Dialect Fail In Books - Your Help?

Something I've been meaning to ask you: could you help me in finding material for a talk I'll be doing soon?

I'm giving a talk called Whose Language Is It Anyway? at the first Brighton Book Festival ("Bookstock") on 9 June (click the Whose... link for details). Since it's a book festival, I'd like talk about some books. So I'm looking for examples of dialogue, first-person narration or anything, really, in which the dialectal features of the character are not right.  Really what I want are examples of US authors getting UK dialects wrong or UK authors getting US dialects wrong...but things from other anglophone countries might be helpful too.

(What I don't need is film dialogue or film accents, thanks!)

So, has any bad dialect representation stuck in your head? It'd be really helpful if you could provide author and title info with the examples. And if you read anything relevant before the 9th (or after, even), I'd love to hear about it.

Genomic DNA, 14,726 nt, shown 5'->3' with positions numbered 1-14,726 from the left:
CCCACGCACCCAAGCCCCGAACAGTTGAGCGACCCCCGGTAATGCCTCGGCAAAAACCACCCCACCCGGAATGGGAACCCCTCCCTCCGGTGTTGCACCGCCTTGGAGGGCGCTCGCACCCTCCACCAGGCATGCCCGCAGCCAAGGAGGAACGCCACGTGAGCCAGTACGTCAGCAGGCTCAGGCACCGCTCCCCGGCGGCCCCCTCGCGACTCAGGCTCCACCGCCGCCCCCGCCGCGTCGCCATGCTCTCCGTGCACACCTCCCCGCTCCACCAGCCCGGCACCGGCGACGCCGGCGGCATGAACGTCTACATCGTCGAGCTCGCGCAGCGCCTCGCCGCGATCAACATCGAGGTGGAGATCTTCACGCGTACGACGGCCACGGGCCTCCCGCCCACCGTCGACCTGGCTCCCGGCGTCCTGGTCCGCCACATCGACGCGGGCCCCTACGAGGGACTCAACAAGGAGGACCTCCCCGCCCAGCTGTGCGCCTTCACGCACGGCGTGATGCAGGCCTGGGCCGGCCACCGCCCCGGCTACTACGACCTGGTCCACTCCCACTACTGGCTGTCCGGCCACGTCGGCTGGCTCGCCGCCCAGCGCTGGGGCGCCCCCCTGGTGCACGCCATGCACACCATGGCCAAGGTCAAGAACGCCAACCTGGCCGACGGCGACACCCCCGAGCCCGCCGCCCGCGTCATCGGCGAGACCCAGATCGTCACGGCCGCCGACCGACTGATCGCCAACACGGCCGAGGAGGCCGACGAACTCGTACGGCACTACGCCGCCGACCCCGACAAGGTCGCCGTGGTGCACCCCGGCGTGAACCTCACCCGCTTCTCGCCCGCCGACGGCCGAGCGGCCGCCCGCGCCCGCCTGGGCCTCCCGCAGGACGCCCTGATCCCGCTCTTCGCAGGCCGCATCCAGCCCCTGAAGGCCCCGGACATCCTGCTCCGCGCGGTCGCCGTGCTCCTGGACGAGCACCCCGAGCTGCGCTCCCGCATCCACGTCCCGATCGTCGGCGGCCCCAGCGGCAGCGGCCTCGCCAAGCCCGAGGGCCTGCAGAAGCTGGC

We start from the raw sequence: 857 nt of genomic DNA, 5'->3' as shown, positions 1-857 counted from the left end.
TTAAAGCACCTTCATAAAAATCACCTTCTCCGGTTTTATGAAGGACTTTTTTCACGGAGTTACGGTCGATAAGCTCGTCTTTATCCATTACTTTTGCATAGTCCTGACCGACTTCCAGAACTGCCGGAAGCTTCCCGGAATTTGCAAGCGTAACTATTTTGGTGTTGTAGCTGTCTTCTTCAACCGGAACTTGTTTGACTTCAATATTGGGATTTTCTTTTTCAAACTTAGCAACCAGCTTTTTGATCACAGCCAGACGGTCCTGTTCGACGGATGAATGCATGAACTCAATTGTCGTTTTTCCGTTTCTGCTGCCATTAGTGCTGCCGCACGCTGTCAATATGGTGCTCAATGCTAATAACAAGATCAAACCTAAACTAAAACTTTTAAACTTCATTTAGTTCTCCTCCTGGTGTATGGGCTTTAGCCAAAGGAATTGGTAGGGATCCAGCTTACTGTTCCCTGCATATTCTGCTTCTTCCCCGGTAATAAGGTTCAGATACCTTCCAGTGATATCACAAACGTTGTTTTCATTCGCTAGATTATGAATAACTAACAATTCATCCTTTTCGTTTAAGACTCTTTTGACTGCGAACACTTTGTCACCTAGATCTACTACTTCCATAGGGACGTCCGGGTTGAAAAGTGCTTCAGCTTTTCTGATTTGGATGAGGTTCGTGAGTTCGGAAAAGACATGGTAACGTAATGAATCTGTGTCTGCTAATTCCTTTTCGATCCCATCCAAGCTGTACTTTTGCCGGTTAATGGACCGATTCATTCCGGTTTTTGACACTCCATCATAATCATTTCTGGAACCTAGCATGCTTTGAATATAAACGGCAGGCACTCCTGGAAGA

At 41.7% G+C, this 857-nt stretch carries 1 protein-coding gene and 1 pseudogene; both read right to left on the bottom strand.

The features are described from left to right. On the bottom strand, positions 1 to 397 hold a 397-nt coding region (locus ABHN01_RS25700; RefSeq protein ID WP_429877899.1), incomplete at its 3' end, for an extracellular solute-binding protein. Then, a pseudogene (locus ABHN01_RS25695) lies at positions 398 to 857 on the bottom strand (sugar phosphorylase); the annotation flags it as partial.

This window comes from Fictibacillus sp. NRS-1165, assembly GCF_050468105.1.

And, of course, there is the possibility that some examples may be intentional.  When a UK book is published in the US, for instance, some unfamiliar words might be changed for the US audience (as famously happened for Harry Potter--warning there are a lot of errors at the link. Part way through the list, they seem to have reversed 'US' and 'UK').  It must happen in the other in the other direction too--so if you'd like to point any of those out, I'd be grateful. (The one I can think of is that Melanie Gerth's children's book Ten Little Ladybugs is Ten Little Ladybirds in the UK--and from what I can tell on the internets, the book is originally American.  And that tells you all you need to know about why I need help finding books. I haven't had time to read a novel since maternity leave. I look forward to reading my next one in retirement.)

So, have you got/do you have any examples for me? I'd love your help...